The problem is that there are a couple glaring flaws with that line of reasoning. First, much of the content that is downloaded is paid content. To me, the point of buying content is that I'm paying for all that it takes to deliver the content to me, not that I'd also have to pay for the right to participate in that store. In fact, isn't the whole point of paying for Xbox Live Gold the ability to be able to access that content store? However, this is the more minor of the logical flaws. The more extreme one falls to the idea of forcing "used game buyers" to pay for the maintenance of the servers and network, and that it's reasonable to expect to pay a premium for things not included on the disc.
These two different arguments have, in part, the same flaw. When a game is purchased new, EA makes money. When that same game is re-sold, EA does not make money on the sale, but there has been no net change in the number of players using the infrastructure. In fact, they may make more off that disc by re-selling downloadable content already purchased by the original owner that is then subsequently purchased by the second owner.
The point remains, EA's business model has to contemplate a needed infrastructure based on the number of discs in circulation, and a used game market does not impact the disc volume in circulation. I suppose I also don't need to mention that "multiplayer" is included on the disc, and so the statement that this is to cover the long term cost of free updates is at least slightly at odds with the idea of "multiplayer" being included. This does tie back to that net player concept as well, since the system should be designed to make money based on net initial sales, not based on how many people are playing discs purchased new.
Just because the reasoning is flawed does not mean it is illegal or even immoral. EA is a business, and ultimately businesses are trying to make money, and to that end, the fact that EA has found a model it thinks will drive additional revenue is great. I think there are other possible models that would work better, for example making EA Online Pass an annual fee that covers all EA games and ties cross-system to all of your online IDs (since a player won't be playing multiple games on multiple systems simultaneously) to track multi-platform stats and defray these same ongoing costs, but that is neither here nor there. But how does this tie back to the law, since that's the point of LGJ?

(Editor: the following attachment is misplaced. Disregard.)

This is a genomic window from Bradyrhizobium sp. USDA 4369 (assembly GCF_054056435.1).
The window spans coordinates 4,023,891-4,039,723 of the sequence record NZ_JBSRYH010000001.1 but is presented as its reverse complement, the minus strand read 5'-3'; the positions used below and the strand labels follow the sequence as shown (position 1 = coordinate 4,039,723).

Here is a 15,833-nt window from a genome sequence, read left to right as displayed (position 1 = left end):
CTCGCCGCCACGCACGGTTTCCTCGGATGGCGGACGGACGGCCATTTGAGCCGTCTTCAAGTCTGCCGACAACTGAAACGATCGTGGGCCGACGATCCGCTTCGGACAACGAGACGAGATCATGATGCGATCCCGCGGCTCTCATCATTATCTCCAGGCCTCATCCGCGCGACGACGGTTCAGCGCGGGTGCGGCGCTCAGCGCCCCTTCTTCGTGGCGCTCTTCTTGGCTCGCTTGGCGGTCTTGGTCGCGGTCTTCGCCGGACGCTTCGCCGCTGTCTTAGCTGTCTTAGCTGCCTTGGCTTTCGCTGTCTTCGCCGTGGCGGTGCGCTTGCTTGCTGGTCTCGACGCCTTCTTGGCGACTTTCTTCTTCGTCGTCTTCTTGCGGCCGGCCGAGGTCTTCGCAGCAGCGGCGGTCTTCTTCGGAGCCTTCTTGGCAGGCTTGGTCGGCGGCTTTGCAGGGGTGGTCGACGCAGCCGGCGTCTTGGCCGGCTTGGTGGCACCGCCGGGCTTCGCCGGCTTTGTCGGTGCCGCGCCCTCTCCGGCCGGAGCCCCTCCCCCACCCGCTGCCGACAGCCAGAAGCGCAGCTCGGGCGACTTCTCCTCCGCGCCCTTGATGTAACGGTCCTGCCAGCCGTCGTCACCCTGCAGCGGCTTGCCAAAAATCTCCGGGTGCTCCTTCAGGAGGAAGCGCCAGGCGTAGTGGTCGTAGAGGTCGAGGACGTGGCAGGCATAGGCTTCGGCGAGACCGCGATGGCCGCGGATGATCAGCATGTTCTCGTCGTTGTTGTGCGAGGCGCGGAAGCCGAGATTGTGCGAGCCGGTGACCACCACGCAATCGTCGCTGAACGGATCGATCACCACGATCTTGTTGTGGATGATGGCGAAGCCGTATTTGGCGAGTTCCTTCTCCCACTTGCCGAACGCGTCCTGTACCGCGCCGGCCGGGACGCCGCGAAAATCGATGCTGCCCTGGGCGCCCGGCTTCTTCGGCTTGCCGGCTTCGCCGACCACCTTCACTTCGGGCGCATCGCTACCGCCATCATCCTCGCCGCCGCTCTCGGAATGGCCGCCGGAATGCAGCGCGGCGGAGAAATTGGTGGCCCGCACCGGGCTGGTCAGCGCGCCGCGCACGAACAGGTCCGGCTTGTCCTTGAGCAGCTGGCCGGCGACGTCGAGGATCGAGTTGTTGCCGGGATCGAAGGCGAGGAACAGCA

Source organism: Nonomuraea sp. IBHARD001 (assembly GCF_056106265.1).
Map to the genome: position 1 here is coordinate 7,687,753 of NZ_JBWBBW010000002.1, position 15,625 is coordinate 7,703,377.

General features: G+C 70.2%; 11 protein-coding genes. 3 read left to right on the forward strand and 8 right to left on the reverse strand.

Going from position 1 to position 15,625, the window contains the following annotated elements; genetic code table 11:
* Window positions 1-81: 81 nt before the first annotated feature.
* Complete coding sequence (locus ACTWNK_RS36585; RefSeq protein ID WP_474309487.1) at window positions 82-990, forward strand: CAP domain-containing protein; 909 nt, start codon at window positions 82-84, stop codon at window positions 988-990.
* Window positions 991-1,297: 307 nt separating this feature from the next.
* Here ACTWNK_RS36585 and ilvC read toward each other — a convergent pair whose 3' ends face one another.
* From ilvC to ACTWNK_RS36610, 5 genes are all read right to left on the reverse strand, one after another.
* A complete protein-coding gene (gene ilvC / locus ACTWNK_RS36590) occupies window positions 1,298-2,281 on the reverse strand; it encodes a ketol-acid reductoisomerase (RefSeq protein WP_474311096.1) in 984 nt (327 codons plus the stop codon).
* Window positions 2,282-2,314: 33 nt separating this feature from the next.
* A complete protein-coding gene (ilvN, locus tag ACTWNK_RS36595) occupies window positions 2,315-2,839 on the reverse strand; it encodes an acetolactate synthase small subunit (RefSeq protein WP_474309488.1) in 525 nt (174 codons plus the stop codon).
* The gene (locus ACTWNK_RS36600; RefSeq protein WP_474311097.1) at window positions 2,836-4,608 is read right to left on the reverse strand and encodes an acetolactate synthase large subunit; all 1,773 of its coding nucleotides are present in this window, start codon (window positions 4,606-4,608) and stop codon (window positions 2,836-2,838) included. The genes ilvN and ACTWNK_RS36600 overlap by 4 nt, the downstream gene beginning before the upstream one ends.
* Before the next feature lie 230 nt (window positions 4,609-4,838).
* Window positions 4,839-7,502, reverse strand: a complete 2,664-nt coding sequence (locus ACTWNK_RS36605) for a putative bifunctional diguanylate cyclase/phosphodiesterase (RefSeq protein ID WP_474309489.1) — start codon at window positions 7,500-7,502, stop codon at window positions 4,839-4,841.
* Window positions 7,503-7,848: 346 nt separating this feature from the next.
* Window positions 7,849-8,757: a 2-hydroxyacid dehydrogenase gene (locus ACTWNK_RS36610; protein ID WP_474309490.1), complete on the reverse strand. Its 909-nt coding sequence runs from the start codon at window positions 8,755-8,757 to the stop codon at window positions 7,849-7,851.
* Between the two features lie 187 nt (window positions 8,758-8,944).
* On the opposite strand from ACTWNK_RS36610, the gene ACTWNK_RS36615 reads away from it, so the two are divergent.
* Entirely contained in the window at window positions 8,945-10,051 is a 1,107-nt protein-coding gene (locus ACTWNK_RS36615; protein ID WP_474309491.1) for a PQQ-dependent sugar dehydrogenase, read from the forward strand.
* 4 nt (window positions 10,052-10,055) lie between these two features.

Many of you may recall that I've mentioned the FTC's lingering desire to regulate more online content, as we've talked specifically about DRM and EULAs in the past. If the FTC is really looking to make a splash, all it needs are a few complaints about the Online Pass, especially related to multiplayer. Why multiplayer? The box will almost certainly list that as a game feature, and one of the things the FTC always focuses on is misleading advertisement or labeling. In fact, if anyone at EA is reading this, proper box text could be the difference between the FTC looking into the issue and choosing not to address the issue. Like so many other things, if other companies choose to start making similar systems mandatory for certain content and play types, then the probability that regulators get involved goes up significantly.
The other possibility is that this model starts to look like an unfair market control as it spreads or even collusion between game retailers and manufacturers to alter sales patterns. Given that we've addressed antitrust before, and that even Apple is under the antitrust microscope now, it's entirely possible that the game industry could face similar scrutiny. This isn't the kind of claim that would spring up overnight, but would be the result of where this model could migrate in the coming years.
It remains to be seen whether this Online Pass will start a tectonic shift on the console model, or even whether the move will ultimately be successful for EA. As with so many of these services, the first six months to a year are as much a proving ground and a test facility as they are a true launch, and it may be that the model that is in place for years in the future hardly resembles the initial launch of the Online Pass.
The ironic thing is that sometimes all it takes to start the investigation wheels turning is one person with enough power to have a personal experience with the system. With so many EA sports game players, it seems almost inevitable someone at the FTC, or one of their children, will buy a used copy of an EA Sports title and be forced to buy the Online Pass. Their reaction may make all the difference in what happens next. If I had to offer a theory, I imagine the Online Pass system will evolve for the next year rendering at least some of this theoretically moot, but that depends heavily on the results, I would imagine, as they relate to the next Madden game.
Mark Methenitis is the Editor in Chief of the Law of the Game blog, which discusses legal issues in video games. Mr. Methenitis is also a licensed attorney in the state of Texas with The Vernon Law Group, PLLC and a member of the Texas Bar Assoc., American Bar Assoc., and the International Game Developers Assoc., where he is a board member of the Dallas chapter. Opinions expressed in this column are his own.
Reach Mark at: lawofthegame [AAT] gmail [DAWT] com
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